# Reorder Density levels to Sparse, Dense, Other
Bac.factorsDS$Density <- factor(Bac.factorsDS$Density, levels = c("Sparse", "Dense", "Other"))
DensityCol <- c("darkorchid", "darkorange", "grey80")
names(DensityCol) <- levels(Bac.factorsDS$Density)

# Reorder Species to Seagrass, Caulerpa, Other
Bac.factorsDS$Species <- factor(Bac.factorsDS$Species, levels = c("Seagrass", "Caulerpa", "Other"))
SpeciesCol <- c("forestgreen", "blue3", "grey80")
names(SpeciesCol) <- levels(Bac.factorsDS$Species)

# Add to a list, where names match those in factors dataframe
AnnColour <- list(
  Density = DensityCol,
  Species = SpeciesCol

# Check the output
      Sparse        Dense        Other 
"darkorchid" "darkorange"     "grey80" 

     Seagrass      Caulerpa         Other 
"forestgreen"       "blue3"      "grey80" 

We can now redraw the heatmap with our chosen colours.

pheatmap(Bac.Log10.counts500, annotation_col = Bac.factorsDS, annotation_colors = AnnColour)

In this case, letting the data speak for itself (with default row and column clustering) shows that the unvegetated samples (Other) are dissimilar to the macrophyte samples (regardless of density) and that the seagrass samples generally cluster together. Note that other methods (e.g., ordination) can show sample to sample comparisons much better than heatmaps, but heatmaps reveal the patterns of the variables unlike those methods. Understanding what the data is doing is often overlooked in multivariate analysis.

Row and column clustering methods

By default, pheatmap is using Euclidean distance as the similarity measure and clustering samples based on the ‘complete’ method. There are various other distance and clustering methods available by using additional arguments: clustering_distance_rows, clustering_distance_cols and clustering_method.

Some are better than others, but you’ll have to consult the literature further on this. For clustering, however, ‘average’ clustering seems superior in many computer science applications. Again, the benefit of heatmaps is that you see what the data are doing relative to the options you have chosen.

Let’s see what is produced by using the Manhattan distance as the measure of similarity between rows and columns, and the average clustering method.

  clustering_distance_rows = "manhattan",
  clustering_distance_cols = "manhattan", clustering_method = "average",
  annotation_colors = AnnColour, annotation_col = Bac.factorsDS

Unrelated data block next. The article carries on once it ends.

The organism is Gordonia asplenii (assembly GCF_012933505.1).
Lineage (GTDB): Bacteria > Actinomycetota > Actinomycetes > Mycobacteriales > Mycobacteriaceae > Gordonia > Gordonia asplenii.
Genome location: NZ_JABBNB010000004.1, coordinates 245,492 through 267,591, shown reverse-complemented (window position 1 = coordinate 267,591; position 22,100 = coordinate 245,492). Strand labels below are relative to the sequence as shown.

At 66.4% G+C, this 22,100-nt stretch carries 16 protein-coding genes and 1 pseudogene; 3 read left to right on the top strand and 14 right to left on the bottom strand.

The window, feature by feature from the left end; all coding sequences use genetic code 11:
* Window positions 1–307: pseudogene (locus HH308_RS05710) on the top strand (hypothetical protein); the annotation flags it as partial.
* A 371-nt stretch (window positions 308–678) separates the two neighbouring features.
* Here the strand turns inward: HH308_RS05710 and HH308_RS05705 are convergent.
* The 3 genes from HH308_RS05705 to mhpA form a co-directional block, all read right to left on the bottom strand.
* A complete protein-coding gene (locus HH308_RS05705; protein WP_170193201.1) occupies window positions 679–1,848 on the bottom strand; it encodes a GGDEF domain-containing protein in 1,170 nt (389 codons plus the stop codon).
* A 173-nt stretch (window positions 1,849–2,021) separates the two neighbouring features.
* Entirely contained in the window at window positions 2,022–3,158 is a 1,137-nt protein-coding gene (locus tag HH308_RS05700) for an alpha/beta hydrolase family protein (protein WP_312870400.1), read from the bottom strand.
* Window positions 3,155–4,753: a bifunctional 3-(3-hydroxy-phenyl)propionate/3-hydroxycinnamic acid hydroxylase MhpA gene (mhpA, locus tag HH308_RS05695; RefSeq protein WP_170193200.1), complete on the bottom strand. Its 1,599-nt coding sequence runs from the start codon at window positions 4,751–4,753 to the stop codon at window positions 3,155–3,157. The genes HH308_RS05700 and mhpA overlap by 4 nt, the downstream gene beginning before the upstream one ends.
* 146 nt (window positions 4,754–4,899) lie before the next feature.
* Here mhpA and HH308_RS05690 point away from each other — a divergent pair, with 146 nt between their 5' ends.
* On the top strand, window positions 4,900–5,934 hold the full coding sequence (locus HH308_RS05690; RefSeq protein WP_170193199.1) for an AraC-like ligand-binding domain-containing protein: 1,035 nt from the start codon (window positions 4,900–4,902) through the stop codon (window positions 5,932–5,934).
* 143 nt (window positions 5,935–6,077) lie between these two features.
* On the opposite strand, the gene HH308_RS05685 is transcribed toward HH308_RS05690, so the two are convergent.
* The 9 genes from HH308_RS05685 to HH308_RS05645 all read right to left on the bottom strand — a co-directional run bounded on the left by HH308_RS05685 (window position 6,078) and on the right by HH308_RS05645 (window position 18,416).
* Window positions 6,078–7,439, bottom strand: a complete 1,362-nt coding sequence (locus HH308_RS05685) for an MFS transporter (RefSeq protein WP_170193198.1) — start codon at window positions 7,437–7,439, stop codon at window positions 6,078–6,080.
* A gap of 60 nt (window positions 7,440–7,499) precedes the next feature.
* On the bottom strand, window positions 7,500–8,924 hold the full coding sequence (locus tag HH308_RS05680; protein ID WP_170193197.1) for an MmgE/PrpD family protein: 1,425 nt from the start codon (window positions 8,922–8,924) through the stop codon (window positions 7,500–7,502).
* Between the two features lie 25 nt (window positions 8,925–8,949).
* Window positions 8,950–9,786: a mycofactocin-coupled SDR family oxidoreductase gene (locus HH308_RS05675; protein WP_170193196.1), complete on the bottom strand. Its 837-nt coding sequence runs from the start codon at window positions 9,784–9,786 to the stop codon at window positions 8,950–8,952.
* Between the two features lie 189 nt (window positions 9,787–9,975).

You can see that changing the clustering has significantly changed the heatmap produced.

Scaling variables

We may want to compare the abundance of each bacterial OTU only among samples rather than contrasting their abundance with other OTUs of varying abundance. To do this, we can scale the abundances within each OTU such that the colour scale shows only the relative range of abundance for each individual OTU. In this example, that involves scaling abundance for each row with scale="row".

  scale = "row", clustering_distance_rows = "manhattan",
  clustering_method = "average",
  annotation_colors = AnnColour, annotation_col = Bac.factorsDS

We can now see how many standard deviations the Log10 abundance of a single OTU is away from the mean for that OTU in a sample compared only with other samples for that OTU. The legend shows that the number of standard deviations ranges from +3 to -3. We can see how a number of the bacterial OTUs are under-represented in the in the unvegetated sediment (blue abundances in the bottom left) compared with the sediment with macrophytes (yellow/red abundances).

Sorting by group

We can also sort the samples by their groups or treatments rather than sorting by similarity among rows or columns. This is done by ordering the input data and turning off the clustering of the columns with cluster_cols=FALSE.

SampleOrder <- order(Bac.factorsDS$Species, Bac.factorsDS$Density)

pheatmap(Bac.Log10.counts500[, SampleOrder],
  cluster_cols = FALSE,
  clustering_method = "average", annotation_colors = AnnColour, annotation_col = Bac.factorsDS

Using heatmaps after statistical analyses

If we have analysed our multivariate data and identified those variables that differed between treatments, we can choose to plot only them in the heatmap. In this example, we will only look at those bacterial OTUs that differed between the two levels of the Species factor after removal of the unvegetated samples.

We will analyse the abundances of all OTUs with multivariate generalised linear models using the function manyglm in the package mvabund. The specifics of that analysis are not described further here (see the Introduction to mvabund for help with that package). Note that running anova.manyglm is quite slow.

# Create factor and data file without the U1, U2 and U3 samples
Bac.factorsDS_noU <- filter(Bac.factors, Treatment_ID != "U")
Bac.counts500DS_noU <- select(Bac.counts500, -contains("U"))

# Mvabund
dat.mva <- mvabund(t(Bac.counts500DS_noU))
dat.nb <- manyglm(dat.mva ~ Species * Density, data = Bac.factorsDS_noU)
dat.aov <- anova.manyglm(dat.nb, p.uni = "unadjusted", nBoot = 500)
dat.aov$uni.p[, 1:5]
SpeciesDiffs <- which(dat.aov$uni.p["Species", ] < 0.05 & dat.aov$uni.p["Species:Density", ] > 0.05)

We can include the argument cutree for the rows and columns, to split data into the two expected groups. Fingers crossed it shows that we expect.

# Create a vector that will be used to select samples that are not from the sediment
DS <- Bac.factors$Treatment_ID != "U"

pheatmap(Bac.Log10.counts500[SpeciesDiffs, DS],
  scale = "row",
  clustering_method = "average", annotation_col = Bac.factorsDS,
  cutree_rows = 2, cutree_cols = 2

And the results are as expected. The top half of the heatmap shows those variables over-represented in the Species level Caulerpa. The bottom half are those over-represented in seagrass.

Happy heatmapping!

Further help

Type ?pheatmap for the R help on this function.

Author: Shaun Nielsen

Year: 2016

Last updated: Feb 2022